In 1994, I got an issue of the American magazine Miniature Collector for Christmas. I was completely fascinated by it, read it over and over again, and got a subscription. But I was studying and lived with my parents, and didn't have the space, money, nor time needed for making miniatures. In 1996 I joined the online group Tiny Talk (which no longer exists), and met a local mini friend through it. I made a few attempts at 1:12 scale food from polymer clay, but finishing my degree was of course my top priority at that time. I married, got my degree, and got a job. Now I finally had the chance to make minis!
At Tiny Talk I heard of the Nutshell News magazine (now Dollhouse Miniatures), and when I got hold of a recent issue, it had building instructions for the cutest little furniture I'd ever seen - Arts and Crafts furniture in 1:48 scale! It was designed by Madelyn Cook. I had no idea that it was possible to make such tiny little furniture and still get that level of realism, but I knew at once that this was something I wanted to do! I especially liked the fact that this furniture barely required any tools beyond a hobby knife. Of course I got a subscription for Nutshell News straight away.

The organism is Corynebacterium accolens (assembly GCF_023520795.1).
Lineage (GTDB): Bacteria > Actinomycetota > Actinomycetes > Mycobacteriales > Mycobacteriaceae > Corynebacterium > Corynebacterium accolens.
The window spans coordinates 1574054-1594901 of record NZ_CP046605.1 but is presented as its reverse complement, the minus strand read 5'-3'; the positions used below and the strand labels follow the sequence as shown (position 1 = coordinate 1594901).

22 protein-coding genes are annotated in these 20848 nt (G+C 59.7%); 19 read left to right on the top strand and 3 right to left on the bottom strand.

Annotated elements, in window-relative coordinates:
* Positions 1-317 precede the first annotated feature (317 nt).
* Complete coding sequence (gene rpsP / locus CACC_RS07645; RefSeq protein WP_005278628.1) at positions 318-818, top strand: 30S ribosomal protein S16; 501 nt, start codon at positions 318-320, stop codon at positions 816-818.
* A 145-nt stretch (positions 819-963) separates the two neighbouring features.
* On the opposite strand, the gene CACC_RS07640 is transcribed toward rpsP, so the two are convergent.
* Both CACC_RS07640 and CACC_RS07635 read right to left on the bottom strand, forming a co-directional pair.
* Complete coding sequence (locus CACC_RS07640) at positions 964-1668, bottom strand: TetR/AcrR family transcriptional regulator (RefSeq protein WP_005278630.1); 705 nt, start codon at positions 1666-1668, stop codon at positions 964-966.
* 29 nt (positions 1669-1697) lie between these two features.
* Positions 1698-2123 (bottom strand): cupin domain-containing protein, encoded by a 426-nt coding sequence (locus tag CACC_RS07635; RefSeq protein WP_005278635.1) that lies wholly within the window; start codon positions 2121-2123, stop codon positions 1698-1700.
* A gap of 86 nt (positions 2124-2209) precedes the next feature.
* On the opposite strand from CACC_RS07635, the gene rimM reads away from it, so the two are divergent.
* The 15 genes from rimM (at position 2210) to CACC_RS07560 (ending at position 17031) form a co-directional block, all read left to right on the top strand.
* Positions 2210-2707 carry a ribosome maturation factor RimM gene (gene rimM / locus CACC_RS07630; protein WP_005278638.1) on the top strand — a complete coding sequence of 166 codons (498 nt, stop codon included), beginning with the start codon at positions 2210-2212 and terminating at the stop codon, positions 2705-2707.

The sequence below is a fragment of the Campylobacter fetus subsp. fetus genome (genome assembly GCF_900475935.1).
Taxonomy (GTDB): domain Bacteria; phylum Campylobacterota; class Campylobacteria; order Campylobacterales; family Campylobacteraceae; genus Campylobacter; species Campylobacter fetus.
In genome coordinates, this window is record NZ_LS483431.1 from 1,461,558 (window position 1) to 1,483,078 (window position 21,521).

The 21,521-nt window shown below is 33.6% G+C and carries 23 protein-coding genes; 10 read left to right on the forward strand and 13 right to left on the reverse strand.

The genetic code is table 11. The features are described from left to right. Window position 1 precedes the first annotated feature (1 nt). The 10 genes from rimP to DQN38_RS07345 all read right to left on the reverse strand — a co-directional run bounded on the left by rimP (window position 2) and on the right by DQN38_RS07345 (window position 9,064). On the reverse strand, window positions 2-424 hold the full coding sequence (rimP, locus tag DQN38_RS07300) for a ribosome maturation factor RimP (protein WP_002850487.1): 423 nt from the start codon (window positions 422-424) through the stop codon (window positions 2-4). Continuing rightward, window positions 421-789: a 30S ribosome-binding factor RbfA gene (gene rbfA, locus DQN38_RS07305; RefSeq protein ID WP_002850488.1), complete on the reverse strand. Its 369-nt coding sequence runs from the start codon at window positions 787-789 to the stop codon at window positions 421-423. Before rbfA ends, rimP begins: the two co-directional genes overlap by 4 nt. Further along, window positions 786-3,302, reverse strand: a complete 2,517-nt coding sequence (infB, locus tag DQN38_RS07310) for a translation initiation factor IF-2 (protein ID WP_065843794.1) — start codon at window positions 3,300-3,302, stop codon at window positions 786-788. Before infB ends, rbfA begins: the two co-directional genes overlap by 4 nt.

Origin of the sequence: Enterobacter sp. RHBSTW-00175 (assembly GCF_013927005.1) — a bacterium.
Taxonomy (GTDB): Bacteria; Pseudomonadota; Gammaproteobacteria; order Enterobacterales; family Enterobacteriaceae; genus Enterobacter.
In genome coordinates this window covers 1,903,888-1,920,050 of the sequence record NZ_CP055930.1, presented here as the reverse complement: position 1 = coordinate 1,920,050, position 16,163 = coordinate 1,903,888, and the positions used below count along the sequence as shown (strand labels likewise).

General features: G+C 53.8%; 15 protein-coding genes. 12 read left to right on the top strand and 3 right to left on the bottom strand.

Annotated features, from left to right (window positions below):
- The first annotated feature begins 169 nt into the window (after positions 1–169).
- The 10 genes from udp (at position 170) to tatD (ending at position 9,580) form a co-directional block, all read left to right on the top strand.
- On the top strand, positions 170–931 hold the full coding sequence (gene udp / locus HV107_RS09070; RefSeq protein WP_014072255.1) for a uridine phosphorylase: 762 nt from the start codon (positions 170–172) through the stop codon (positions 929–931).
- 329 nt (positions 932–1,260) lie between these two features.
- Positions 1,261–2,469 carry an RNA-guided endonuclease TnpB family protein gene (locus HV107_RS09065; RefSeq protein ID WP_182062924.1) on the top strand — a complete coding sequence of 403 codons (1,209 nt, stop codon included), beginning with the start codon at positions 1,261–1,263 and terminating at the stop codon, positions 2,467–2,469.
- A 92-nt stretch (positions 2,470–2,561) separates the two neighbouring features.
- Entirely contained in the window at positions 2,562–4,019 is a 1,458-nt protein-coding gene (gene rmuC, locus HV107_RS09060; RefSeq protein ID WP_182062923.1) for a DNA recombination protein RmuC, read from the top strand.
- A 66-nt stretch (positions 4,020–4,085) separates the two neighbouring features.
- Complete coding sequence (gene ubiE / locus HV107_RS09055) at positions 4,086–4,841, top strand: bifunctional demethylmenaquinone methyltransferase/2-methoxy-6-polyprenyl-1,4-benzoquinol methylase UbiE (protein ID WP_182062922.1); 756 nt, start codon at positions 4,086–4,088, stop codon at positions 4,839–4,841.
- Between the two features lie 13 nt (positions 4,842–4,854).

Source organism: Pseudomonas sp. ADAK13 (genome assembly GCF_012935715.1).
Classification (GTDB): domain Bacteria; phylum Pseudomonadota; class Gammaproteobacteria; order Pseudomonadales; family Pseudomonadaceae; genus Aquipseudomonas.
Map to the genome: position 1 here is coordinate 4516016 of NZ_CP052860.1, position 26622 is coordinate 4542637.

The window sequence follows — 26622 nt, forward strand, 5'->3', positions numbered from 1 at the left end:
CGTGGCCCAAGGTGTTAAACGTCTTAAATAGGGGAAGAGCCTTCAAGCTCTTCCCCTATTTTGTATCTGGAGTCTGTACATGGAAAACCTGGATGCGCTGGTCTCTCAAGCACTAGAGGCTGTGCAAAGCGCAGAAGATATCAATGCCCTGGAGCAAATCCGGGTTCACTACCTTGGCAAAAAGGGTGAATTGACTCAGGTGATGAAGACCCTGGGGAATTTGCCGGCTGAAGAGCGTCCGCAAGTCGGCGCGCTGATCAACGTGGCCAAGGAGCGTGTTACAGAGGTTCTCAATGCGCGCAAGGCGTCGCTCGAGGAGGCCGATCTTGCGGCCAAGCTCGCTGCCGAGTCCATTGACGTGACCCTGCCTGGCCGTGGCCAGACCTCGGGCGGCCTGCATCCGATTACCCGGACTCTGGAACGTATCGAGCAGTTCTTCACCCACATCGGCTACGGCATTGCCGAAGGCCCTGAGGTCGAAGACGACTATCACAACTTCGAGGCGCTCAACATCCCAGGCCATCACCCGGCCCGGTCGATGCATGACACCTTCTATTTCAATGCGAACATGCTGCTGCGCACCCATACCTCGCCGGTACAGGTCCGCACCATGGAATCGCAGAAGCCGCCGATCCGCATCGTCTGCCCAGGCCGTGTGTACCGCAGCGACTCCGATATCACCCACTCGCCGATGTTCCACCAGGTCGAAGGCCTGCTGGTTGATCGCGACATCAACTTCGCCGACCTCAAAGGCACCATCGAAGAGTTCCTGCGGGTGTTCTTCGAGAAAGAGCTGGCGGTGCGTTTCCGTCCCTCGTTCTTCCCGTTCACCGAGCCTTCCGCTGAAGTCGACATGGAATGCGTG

The first issue of my Nutshell News subscription held instructions for a 1:48 scale Arts and Crafts sideboard. I built one using balsa from a local model building shop, but found it was too easily marred by finger nails and tools. Next I tried veneer, and scale lumber from the model railroad shop, which turned out much better. During this time (early 1997), I also reduced a couple of 1" scale designs, including the arbor shown on this site.
My local mini friend had long been a subscriber of Nutshell News , and kindly lent me all her back issues. In order to build more of the Arts and Crafts furniture, I took the plunge and ordered plastic model parts and basswood strips from Grandt Line and Northeastern Scale Models in the USA, and eventually a chopper so cutting would be easier.